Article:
8 Professional Tips for Novice Gardeners
If this past year has sparked an interest in making more of your outdoors, this expert advice will lay the groundwork
Professional advice from: Patricia Tyrrell of Patricia Tyrrell Living Landscapes; John Brennan of Yorkshire Gardens; Peter Reader of Peter Reader Landscapes
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If you were dressing your living room or bedroom, you wouldn’t just think about the flooring, you’d consider all the layers, from curtains and pictures to cupboards and cushions. Patricia Tyrrell suggests you treat your garden in a similar way and think of your plants like the furnishings of a house.
“Low-growing, mainly perennial plants should be the carpet and therefore purchased in largest numbers,” she says. “Shrubs are the furniture, so you have to be careful about the quantity and leave space around them in order that they can be appreciated for their individual forms and not grow together into an untidy mass. Trees are the ceiling and windows, creating the roof and framing the views.
“Just like in a room, the shrubs and trees should sit on the carpet in a layer,” she continues. “It would look pretty silly if you cut a square out of your carpet to sit the sofa on and the same applies in the garden.”
At the same time as having a sense of how you’d design your interior, however, John Brennan suggests you also consider the fact that gardens are constantly changing.
“Not only is what you plant going to grow and spread, it’s also going to change over time,” he says. “If it’s a tree or shrub, it will get larger and also cast more shade, which will affect what’s planted nearby.”
Before you purchase anything for your garden, it’s worth spending some time in it to find out where the sunny and shady areas are, so you can choose your plants and position your seating accordingly.
“Draw a little map and mark in the shady areas in the morning, at noon and in the evening,” Patricia suggests. Note whether each area is mostly in sun, mostly in shade, or in part-sun, part-shade. “Then, when choosing plants, it becomes much easier to identify where they will grow best,” she says.
“This is also a useful exercise for identifying areas of the garden for a patio or seating to get the morning or evening sun; a shady area where you can locate your garden shed, or a place that gets the sun all day for vegetables or a greenhouse,” she adds.
Peter agrees, saying, “When buying plants, do your research, and go for what will grow well in your garden conditions. Don’t just buy what the garden centre has to offer. ‘The right plant for the right place’ is the garden designers’ mantra.”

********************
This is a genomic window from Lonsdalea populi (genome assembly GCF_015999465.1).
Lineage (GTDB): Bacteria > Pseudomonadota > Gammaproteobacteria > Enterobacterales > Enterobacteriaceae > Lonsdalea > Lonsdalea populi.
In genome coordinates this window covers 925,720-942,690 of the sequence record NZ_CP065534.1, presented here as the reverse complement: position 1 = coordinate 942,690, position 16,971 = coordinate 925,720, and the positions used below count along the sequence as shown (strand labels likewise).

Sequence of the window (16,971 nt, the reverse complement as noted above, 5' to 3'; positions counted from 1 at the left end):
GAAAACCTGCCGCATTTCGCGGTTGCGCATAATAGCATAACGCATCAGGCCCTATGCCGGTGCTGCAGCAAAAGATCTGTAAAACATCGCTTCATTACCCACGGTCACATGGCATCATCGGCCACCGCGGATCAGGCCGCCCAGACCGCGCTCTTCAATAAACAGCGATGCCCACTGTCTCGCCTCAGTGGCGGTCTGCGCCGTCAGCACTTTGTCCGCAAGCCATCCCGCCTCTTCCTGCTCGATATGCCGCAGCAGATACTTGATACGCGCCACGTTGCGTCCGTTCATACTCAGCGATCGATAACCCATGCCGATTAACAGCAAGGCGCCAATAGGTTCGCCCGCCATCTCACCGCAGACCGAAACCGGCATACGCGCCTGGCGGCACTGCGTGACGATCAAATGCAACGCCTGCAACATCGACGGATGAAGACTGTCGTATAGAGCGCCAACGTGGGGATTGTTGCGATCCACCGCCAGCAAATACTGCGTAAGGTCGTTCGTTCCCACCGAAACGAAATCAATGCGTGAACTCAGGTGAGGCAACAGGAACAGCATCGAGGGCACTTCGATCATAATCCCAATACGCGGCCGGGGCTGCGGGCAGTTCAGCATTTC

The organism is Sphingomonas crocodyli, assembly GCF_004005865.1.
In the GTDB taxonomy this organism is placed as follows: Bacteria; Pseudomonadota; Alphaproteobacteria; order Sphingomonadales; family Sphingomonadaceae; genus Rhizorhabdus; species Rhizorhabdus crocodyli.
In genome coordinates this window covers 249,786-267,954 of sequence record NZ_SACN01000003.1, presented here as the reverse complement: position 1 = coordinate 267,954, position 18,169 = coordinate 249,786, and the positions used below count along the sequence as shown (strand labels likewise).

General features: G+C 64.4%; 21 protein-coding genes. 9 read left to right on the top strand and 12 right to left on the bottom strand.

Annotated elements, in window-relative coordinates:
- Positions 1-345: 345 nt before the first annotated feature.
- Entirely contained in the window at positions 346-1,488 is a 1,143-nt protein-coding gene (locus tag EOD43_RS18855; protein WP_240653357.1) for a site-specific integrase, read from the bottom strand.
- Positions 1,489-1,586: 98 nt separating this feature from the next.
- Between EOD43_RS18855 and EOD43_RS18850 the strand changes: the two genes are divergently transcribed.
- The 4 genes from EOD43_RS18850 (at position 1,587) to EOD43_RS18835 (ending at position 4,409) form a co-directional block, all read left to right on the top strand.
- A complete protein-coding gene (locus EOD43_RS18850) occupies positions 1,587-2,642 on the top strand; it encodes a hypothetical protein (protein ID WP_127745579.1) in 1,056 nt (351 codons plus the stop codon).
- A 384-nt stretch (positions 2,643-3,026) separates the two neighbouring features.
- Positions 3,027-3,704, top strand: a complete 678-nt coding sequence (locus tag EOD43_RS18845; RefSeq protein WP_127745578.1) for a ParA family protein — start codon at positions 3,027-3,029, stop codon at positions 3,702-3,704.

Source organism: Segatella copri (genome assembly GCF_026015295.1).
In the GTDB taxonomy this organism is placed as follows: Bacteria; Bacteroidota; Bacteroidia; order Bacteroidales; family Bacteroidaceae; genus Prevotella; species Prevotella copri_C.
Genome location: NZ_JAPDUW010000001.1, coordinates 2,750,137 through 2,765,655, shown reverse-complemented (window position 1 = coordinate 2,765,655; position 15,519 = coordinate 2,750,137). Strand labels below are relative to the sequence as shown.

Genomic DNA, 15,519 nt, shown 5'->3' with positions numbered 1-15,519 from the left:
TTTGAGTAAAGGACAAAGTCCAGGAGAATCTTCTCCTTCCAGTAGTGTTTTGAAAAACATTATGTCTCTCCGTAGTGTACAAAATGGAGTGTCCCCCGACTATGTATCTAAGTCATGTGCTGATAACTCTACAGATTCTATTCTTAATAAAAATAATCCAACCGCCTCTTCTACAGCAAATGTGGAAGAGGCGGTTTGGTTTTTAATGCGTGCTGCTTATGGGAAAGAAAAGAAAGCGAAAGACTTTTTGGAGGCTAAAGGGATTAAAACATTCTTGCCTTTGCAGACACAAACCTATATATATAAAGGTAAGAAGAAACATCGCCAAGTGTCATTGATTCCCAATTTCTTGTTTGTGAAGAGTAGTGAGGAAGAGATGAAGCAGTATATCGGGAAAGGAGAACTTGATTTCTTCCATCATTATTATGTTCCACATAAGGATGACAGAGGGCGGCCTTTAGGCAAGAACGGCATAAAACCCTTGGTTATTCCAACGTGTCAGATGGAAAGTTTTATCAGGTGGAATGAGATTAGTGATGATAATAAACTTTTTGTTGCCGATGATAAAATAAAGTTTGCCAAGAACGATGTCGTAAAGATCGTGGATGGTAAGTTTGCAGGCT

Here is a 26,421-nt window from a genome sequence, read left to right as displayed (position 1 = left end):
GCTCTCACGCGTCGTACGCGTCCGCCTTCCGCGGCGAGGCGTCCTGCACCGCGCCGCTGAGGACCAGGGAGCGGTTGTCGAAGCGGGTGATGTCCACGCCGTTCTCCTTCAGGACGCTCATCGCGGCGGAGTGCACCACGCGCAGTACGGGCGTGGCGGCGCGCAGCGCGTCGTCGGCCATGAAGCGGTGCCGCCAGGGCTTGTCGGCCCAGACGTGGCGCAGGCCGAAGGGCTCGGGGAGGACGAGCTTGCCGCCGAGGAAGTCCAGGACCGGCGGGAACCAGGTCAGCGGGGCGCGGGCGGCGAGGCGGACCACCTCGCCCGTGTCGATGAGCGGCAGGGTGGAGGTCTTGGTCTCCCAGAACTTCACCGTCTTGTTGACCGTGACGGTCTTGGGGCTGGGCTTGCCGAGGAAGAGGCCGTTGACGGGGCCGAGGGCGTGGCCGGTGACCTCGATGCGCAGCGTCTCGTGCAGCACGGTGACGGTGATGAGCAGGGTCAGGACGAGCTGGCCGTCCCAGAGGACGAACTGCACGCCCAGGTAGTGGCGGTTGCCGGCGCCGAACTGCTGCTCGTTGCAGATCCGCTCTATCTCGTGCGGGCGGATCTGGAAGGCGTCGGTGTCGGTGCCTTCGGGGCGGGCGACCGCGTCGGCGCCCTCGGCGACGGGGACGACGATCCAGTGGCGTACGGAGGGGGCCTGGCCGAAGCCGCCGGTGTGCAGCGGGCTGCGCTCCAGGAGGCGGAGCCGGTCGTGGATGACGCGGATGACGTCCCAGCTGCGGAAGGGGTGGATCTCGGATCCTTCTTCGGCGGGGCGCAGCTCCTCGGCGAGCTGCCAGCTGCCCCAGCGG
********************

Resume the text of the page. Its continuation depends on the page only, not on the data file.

“Large-leaved plants with cooler-coloured flowers probably originated from woodlands and will look better in the shade,” he says. “Hot-coloured flowers look good planted next to grasses to give a natural, prairie feel, while herbs often prefer poor soil and look good planted through gravel.”
Patricia and Peter both suggest you shouldn’t buy one of everything, but several, preferably in odd numbers – three, five, even seven.
“Mix them around the garden,” Peter says. “Repetition pulls the space and design together and creates harmony.”
Whether you have deep or shallow beds, it’s wise to fill them with your favourite plants, or nature will step in.
“If you leave bare soil in your garden, nature will fill it with weeds,” Patricia says, “so it’s important to try to achieve a complete ground cover. Not only will your garden be more colourful and interesting, it will also be easier to maintain.”
The sense that there’s more to explore beyond what you can immediately see is a trick many designers use to make a garden feel bigger than it is, so consider partially hiding an area.
“If you have a garden where all parts are visible at once, you could think about partitioning it, either physically with screens or hedges, or through different planting styles with different atmospheres,” John says.
You might also like 6 Ways to Elegantly Link Different Areas of Your Garden.
All our experts recommend you try to consider different flowering times and changing leaf colours.
“If you visit a garden centre, don’t purchase all the plants that are in flower, as you’ll end up with a garden that only has colour at one time of year,” Patricia says.
John adds that a range is important so other plants take over when early flowerers have gone past their best. “Bear in mind plants will change throughout the season, so what you’re buying from the garden centre may look great now, but may look very different in six months’ time,” he says.
“Plan for interest for the whole year,” Peter agrees. “Select a mix of plants that flower at different times or have two seasons of interest, such as spring blossom and autumn foliage colour, so there’s always something of interest going on.”
Have you found yourself more interested in gardening recently? Did you find these tips useful? Share your thoughts and garden photos in the Comments.